Twice last week our organization referred two excellent candidates to two clients with very hard-to-fill opportunities. One of these organizations has been trying to find the right person for almost four months. The hiring manager in the “four months old” situation was absolutely thrilled with the candidate. He told us that his search was over and he was absolutely thrilled with the candidate we had referred to him. But, he explained that he had to follow company protocol and have the candidate interview with “the team.” The team couldn’t convene for a one-week period of time. When “the team” finally got together to meet the candidate, one of the members’ cell phones went off three times during the interview and one of the team members had to leave the meeting with the candidate early. The feedback to the hiring authority was that “the team” just wasn’t quite sure of the candidate. As of Friday, the hiring authority was so frustrated he couldn’t see straight.

The second situation involved a candidate who is a 20 year veteran of her profession. Again, the hiring manager was absolutely thrilled with her, but “the team” had to meet with her. “The team” consisted of two relatively senior people and one millennial. According to the candidate, the interview went reasonably well until the millennial, addressing a 20 year veteran, asked her, “If you were an animal, what would you be?” The candidate was so surprised, she started to laugh and said she just didn’t know what to say. After a long pause, she said she just couldn’t think of anything. Needless to say, our candidate didn’t pass the test with “the team.” The hiring manager just didn’t know what to do, so he did nothing at all.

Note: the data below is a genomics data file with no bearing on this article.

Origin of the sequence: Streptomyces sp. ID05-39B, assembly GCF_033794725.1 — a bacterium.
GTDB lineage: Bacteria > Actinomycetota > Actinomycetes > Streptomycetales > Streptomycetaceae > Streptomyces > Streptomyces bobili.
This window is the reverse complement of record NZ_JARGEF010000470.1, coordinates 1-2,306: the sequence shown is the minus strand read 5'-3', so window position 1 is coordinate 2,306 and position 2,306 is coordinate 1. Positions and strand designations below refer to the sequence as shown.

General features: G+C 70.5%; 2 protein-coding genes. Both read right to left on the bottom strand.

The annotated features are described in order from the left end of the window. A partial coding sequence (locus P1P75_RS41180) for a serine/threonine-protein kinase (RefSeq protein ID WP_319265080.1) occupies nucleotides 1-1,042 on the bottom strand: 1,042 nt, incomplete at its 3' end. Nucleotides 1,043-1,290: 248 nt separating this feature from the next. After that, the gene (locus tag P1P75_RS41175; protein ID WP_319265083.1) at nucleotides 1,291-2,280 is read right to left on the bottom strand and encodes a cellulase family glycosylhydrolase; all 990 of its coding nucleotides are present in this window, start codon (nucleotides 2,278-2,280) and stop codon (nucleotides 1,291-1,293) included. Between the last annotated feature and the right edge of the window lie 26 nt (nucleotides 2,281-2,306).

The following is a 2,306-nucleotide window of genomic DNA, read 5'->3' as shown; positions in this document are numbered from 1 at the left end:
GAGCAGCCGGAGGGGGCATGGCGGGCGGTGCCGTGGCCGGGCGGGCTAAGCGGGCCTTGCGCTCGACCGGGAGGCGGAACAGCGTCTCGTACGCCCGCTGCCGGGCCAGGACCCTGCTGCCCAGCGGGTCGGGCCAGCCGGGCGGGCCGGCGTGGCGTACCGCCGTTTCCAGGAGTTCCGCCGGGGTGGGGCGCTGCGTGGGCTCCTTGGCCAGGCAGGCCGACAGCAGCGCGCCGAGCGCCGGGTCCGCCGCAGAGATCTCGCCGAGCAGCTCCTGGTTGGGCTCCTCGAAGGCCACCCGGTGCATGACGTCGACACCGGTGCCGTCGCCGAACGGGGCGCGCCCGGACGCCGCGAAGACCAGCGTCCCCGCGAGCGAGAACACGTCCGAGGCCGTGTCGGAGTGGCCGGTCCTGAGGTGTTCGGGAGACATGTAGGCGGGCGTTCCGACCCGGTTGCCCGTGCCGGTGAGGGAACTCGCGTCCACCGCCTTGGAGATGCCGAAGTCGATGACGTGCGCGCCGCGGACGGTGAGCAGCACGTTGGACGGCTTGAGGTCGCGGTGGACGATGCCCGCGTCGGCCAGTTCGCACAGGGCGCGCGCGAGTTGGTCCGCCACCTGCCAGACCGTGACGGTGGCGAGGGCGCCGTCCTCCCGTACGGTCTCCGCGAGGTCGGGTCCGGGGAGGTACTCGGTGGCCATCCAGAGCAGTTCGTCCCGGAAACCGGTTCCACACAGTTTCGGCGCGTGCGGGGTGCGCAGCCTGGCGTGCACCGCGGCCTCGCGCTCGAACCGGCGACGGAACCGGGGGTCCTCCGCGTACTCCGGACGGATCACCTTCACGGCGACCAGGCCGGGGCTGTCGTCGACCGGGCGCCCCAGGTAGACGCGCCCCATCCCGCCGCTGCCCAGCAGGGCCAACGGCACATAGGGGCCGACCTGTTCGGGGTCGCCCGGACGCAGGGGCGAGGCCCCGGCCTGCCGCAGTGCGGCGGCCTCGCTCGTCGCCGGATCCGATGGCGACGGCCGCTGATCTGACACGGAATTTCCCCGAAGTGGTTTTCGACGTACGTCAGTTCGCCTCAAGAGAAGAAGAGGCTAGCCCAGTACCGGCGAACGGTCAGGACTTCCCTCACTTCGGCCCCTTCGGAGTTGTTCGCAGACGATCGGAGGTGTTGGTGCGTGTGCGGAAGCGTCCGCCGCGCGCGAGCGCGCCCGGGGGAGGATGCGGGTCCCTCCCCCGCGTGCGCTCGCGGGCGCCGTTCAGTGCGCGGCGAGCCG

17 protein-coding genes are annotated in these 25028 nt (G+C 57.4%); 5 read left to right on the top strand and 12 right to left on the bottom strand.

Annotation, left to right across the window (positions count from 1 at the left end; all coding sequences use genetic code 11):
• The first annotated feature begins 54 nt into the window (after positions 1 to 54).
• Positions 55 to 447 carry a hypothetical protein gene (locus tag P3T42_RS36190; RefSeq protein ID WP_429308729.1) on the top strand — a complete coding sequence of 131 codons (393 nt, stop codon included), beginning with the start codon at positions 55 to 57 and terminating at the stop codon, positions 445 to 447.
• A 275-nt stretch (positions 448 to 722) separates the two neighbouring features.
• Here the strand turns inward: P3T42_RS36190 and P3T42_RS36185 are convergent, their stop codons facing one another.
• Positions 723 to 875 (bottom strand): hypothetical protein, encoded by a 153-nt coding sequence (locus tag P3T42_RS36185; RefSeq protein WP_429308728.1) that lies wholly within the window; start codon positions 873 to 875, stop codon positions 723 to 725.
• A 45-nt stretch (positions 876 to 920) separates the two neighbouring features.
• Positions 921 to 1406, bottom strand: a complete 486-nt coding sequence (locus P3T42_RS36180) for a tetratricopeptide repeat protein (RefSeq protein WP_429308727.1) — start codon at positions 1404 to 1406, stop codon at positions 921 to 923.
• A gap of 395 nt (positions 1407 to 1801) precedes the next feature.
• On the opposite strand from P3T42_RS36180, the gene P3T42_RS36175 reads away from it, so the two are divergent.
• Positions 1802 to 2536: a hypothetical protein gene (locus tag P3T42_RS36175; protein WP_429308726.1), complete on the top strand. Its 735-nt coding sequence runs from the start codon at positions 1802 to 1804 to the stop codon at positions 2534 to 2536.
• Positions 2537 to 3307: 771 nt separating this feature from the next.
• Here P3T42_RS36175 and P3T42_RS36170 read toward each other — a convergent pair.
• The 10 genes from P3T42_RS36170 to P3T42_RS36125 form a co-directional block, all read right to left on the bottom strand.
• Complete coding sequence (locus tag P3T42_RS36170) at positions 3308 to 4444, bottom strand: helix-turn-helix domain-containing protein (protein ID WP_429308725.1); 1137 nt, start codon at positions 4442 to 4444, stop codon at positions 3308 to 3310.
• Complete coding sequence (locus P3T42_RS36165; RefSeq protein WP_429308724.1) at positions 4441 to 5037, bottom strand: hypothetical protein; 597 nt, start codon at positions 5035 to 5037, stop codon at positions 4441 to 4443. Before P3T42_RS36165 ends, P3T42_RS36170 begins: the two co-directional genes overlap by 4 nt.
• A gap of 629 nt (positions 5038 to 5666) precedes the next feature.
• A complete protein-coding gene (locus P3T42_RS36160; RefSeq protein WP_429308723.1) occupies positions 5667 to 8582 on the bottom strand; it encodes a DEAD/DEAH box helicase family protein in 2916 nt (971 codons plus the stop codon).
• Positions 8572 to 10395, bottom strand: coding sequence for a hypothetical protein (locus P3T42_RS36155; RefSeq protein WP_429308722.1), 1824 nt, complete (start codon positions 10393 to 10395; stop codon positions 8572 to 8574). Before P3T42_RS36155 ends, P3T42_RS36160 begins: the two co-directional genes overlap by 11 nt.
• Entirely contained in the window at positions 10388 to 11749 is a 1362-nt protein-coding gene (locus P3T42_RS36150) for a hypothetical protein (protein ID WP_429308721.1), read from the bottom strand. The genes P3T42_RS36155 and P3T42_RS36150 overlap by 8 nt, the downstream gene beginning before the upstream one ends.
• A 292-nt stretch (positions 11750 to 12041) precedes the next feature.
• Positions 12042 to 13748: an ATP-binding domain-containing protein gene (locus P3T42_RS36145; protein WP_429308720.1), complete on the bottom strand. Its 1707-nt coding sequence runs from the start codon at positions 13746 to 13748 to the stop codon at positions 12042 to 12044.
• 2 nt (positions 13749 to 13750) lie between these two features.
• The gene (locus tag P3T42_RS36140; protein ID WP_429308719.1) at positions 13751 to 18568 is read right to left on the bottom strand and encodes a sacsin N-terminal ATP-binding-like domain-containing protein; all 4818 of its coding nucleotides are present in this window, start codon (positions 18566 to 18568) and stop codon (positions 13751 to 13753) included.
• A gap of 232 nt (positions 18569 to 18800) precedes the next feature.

These thoughts probably won’t make any difference with organizations that think “the team” interview is really important. I’ve been doing this since 1973 and I’m absolutely certain that the relegation of a hiring decision to “a team” does not make a better hire.

…getting “Yogi’ed”

For those of you that are not local or Dallas Mavericks basketball fans, the recent development is that Yogi Ferrell, who signed a 10 day contract with the Mavs in January 2017, not only got to stick around but was named NBA all rookie second team after that season. He averaged 10.2 points, three rebounds and 2.5 assists a game and was the only Maverick to play all 82 games last season. The reason he made the news this last week was that after signing a two-year, $5.3 million contract with the Mavs, he suddenly changed his mind and agreed to a two-year deal with Sacramento for $6.2 million. In other words, Yogi, after accepting a job and agreeing to a start date, etc. reneged and took another job. The Mavs got “Yogi’ed.”